- Education of COVID prevention measures and vaccination recommendations
- An explanation of our ECP and how to obtain a copy
- An explanation of methods to recognize tasks and other activities that may involve exposure to blood and OPIM, including what constitutes an exposure incident
- An explanation of the use and limitations of engineering controls, work practices, and PPE
- An explanation of the types, uses, location, removal, handling, and disposal of PPE
- An explanation of the basis for PPE selection
- Information on the hepatitis B vaccine, including information on its efficacy, safety, method of administration, the benefits of being vaccinated, and that the vaccine will be offered free of charge
- Information on the appropriate actions to take and persons to contact in an emergency involving blood or OPIM
- An explanation of the procedure to follow if an exposure incident occurs, including the method of reporting the incident and the medical follow-up that will be made available
- Information on the post-exposure evaluation and follow-up that the employer is required to provide for the employee following an exposure incident
- An explanation of the signs and labels and/or color coding required by the standard and used at this facility.
- An opportunity for interactive questions and answers with the person conducting the training session
Training materials for this facility are available at the Corporate Office, 540 Industrial Mile Road, Columbus Ohio 43228
Training Records – Training records are completed for each employee upon completion of training. These documents will be kept for at least three years at the Corporate Office.
The training records include:
- The dates of the training sessions
- The contents or summary of the training sessions
- The names and qualifications of persons conducting the training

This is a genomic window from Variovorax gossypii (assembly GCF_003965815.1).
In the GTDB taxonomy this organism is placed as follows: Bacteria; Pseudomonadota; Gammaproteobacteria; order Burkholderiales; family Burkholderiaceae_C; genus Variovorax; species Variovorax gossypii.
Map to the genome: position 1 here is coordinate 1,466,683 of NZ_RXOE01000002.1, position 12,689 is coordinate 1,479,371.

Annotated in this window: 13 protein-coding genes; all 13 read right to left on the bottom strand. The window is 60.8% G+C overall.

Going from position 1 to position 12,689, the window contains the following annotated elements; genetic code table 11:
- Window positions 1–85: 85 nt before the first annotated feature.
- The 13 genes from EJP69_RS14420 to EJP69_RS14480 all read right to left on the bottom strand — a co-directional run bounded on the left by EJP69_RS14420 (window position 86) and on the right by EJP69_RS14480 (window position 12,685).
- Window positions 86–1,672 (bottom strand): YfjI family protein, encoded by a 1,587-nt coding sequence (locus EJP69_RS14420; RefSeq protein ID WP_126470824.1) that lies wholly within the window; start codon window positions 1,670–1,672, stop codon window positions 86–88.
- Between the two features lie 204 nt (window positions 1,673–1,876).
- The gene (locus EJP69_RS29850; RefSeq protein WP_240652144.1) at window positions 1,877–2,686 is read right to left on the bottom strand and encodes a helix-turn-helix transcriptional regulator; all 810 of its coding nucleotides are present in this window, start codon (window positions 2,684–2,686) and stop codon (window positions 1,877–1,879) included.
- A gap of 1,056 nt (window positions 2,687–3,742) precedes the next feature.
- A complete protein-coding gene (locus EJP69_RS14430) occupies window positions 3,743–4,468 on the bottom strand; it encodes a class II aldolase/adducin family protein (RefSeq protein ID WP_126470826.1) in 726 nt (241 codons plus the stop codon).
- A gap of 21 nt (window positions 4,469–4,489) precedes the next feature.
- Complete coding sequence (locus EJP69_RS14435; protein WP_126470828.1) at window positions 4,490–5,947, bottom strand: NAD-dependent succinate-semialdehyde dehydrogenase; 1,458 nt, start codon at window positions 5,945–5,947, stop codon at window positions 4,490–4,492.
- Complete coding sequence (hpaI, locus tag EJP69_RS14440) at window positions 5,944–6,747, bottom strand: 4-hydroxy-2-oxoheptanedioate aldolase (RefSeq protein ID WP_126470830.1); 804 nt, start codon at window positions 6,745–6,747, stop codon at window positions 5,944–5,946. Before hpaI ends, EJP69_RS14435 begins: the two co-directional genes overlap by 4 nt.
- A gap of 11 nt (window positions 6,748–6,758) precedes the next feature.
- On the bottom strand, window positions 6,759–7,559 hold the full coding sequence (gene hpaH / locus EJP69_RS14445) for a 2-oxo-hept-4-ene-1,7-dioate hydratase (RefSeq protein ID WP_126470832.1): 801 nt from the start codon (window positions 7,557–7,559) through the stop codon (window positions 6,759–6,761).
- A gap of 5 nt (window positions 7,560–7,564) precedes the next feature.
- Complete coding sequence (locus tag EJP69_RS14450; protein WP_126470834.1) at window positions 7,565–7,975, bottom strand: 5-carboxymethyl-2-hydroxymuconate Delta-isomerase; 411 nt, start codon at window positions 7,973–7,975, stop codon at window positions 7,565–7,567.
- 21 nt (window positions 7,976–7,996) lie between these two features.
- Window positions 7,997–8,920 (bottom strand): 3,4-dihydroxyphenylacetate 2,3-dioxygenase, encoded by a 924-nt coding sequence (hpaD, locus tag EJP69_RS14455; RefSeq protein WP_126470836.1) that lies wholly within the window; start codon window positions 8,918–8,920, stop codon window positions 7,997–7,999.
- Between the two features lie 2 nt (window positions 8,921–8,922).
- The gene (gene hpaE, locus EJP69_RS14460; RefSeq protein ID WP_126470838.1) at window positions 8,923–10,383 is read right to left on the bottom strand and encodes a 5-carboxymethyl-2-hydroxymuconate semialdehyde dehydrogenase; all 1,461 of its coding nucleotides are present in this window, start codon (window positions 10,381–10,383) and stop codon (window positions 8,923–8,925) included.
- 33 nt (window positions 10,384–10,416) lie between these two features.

- The names and job titles of all persons attending the training sessions
Employee training records are provided upon request to the employee or the employee’s authorized representative within 15 working days. Such requests should be addressed to: Human Resource Department, Open Door Corporate Office, 540 Industrial Mile Rd, Columbus, Ohio 43228
Medical Records – Medical records are maintained for each employee with occupational exposure in accordance with 29 CFR 1910.1020, “Access to employee exposure and medical records”
The Human Resources Department is responsible for maintenance of the required medical records. These confidential records are kept in the file room at the corporate office for at least the duration of employment plus 30 years.
Employee medical records are provided upon request of the employee or to anyone having written consent of the employee within 15 working days. Such requests should be sent to the Human Resource Compliance Manager.
OSHA Recordkeeping – An exposure incident is evaluated to determine if the case meets OSHA’s Recordkeeping Requirements (29 CFR 1904). This determination and the recording activities are done by the Associate Director/Employee Benefits Coordinator
Sharps Injury Log – In addition to the 1904 Recordkeeping Requirements, all percutaneous injuries from contaminated sharps are also recorded in a Sharps Injury Log. All incidences must include at least:
- Date of injury
- Type and brand of the device involved (syringe, suture needle)
- Department or work area where the incident occurred
- Explanation of how the incident occurred
This log is reviewed as part of the annual program evaluation and maintained for at least five years following the end of the calendar year covered. If a copy is requested by anyone, it must have a personal identifiers removed from the report.
Last Revised: 5/11/2023